The thread time cannot be set. It is not monotonic: the clocks stop
while the thread is idle.
|Name||C Resolution||Include Sleep||Include Suspend|
|CLOCK_THREAD_CPUTIME_ID||1 ns||Yes||Epoch changes|
The «C Resolution» column is the resolution of the underlying C
Examples of clock resolution on x86_64:
|Name||Operating system||OS Resolution||Python Resolution|
|CLOCK_THREAD_CPUTIME_ID||FreeBSD 8.2||1 µs||1 µs|
|CLOCK_THREAD_CPUTIME_ID||Linux 3.3||1 ns||649 ns|
|GetThreadTimes()||Windows Seven||16 ms||16 ms|
The «OS Resolution» is the resolution announced by the operating
The «Python Resolution» is the smallest difference between two calls
to the time function computed in Python using the clock_resolution.py
Reading a hardware clock has a cost. The following table compares
the performance of different hardware clocks on Linux 3.3 with Intel
Core i7-2600 at 3.40GHz (8 cores). The bench_time.c program
was used to fill these tables.
|time()||2 ns||2 ns||2 ns|
|CLOCK_REALTIME_COARSE||10 ns||10 ns||10 ns|
|CLOCK_MONOTONIC_COARSE||12 ns||13 ns||12 ns|
|CLOCK_THREAD_CPUTIME_ID||134 ns||135 ns||135 ns|
|CLOCK_PROCESS_CPUTIME_ID||127 ns||129 ns||129 ns|
|clock()||146 ns||146 ns||143 ns|
|gettimeofday()||23 ns||726 ns||637 ns|
|CLOCK_MONOTONIC_RAW||31 ns||716 ns||607 ns|
|CLOCK_REALTIME||27 ns||707 ns||629 ns|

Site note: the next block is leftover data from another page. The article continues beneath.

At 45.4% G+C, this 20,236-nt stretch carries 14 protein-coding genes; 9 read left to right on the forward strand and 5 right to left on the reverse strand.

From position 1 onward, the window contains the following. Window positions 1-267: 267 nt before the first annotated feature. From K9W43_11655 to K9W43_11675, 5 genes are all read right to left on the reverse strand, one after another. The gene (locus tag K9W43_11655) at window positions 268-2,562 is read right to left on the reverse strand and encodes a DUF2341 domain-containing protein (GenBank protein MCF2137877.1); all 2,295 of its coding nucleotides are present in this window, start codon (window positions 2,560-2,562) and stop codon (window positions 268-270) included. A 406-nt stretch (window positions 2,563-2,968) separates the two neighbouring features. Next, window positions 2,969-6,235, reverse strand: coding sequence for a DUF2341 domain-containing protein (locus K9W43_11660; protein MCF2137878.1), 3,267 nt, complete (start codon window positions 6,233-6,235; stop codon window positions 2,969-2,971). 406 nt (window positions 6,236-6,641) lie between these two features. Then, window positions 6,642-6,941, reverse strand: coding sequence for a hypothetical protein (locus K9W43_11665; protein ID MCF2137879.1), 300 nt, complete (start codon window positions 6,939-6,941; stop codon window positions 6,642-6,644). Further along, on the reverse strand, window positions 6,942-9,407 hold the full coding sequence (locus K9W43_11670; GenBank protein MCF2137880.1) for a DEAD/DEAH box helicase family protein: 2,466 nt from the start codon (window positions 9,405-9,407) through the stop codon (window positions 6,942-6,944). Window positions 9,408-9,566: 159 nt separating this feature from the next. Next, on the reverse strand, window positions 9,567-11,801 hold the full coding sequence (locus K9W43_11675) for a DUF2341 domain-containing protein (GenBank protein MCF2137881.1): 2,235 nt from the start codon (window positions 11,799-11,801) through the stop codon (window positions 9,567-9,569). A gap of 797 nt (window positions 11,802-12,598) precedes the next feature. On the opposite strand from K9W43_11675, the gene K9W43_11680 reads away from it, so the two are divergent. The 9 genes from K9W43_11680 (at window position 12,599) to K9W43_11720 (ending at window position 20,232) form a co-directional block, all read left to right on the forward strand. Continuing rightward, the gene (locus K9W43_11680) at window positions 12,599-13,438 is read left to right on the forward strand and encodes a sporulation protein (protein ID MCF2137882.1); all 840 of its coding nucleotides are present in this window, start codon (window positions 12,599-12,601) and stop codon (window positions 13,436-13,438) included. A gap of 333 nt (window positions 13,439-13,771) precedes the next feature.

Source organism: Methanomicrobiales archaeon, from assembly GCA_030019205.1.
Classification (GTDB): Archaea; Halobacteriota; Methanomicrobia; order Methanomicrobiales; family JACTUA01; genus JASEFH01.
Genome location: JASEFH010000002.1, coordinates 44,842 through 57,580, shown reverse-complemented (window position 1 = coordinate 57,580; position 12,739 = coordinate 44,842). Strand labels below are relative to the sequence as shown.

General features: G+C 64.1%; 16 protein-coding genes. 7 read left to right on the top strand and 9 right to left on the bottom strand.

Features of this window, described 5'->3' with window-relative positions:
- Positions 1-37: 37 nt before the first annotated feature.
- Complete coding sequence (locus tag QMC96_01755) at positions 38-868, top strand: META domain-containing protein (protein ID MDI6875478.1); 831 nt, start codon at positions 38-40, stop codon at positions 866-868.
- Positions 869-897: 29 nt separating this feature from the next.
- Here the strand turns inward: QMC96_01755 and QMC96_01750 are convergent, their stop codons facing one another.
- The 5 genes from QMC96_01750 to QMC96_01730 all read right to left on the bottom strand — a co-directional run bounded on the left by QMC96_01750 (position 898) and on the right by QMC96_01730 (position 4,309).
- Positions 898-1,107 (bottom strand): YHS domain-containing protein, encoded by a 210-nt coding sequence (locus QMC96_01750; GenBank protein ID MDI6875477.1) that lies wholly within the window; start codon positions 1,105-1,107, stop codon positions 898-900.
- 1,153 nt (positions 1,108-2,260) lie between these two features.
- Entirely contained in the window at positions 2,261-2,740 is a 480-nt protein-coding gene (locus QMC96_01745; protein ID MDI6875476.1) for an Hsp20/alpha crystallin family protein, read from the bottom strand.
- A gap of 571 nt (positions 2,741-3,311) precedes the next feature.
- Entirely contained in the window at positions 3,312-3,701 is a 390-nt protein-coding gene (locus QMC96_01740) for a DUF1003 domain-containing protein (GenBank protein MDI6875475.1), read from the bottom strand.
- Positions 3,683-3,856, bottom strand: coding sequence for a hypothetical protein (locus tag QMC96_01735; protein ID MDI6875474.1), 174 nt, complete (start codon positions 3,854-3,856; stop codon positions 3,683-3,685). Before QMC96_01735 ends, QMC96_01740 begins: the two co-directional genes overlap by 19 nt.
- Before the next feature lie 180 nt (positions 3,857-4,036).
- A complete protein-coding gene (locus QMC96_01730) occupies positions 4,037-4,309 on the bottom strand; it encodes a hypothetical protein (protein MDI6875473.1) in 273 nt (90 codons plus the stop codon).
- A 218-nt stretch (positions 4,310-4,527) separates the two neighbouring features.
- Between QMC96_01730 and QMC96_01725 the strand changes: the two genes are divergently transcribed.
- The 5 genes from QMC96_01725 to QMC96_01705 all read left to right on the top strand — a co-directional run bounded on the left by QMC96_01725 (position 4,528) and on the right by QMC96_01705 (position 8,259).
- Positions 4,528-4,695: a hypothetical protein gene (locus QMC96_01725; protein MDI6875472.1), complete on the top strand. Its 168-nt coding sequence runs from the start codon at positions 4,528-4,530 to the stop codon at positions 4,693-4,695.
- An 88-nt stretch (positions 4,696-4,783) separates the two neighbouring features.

|CLOCK_MONOTONIC||27 ns||723 ns||635 ns|
FreeBSD 8.0 in kvm with hardware virtualization:
|time()||191 ns||188 ns||189 ns||188 ns|
|CLOCK_SECOND||187 ns||184 ns||187 ns||183 ns|
|CLOCK_REALTIME_FAST||189 ns||180 ns||187 ns||190 ns|
|CLOCK_UPTIME_FAST||191 ns||185 ns||186 ns||196 ns|
|CLOCK_MONOTONIC_FAST||188 ns||187 ns||188 ns||189 ns|
|CLOCK_THREAD_CPUTIME_ID||208 ns||206 ns||207 ns||220 ns|
|CLOCK_VIRTUAL||280 ns||279 ns||283 ns||296 ns|
|CLOCK_PROF||289 ns||280 ns||282 ns||286 ns|
|clock()||342 ns||340 ns||337 ns||344 ns|
|CLOCK_UPTIME_PRECISE||197 ns||10380 ns||4402 ns||4097 ns|
|CLOCK_REALTIME||196 ns||10376 ns||4337 ns||4054 ns|
|CLOCK_MONOTONIC_PRECISE||198 ns||10493 ns||4413 ns||3958 ns|
|CLOCK_UPTIME||197 ns||10523 ns||4458 ns||4058 ns|
|gettimeofday()||202 ns||10524 ns||4186 ns||3962 ns|
|CLOCK_REALTIME_PRECISE||197 ns||10599 ns||4394 ns||4060 ns|
|CLOCK_MONOTONIC||201 ns||10766 ns||4498 ns||3943 ns|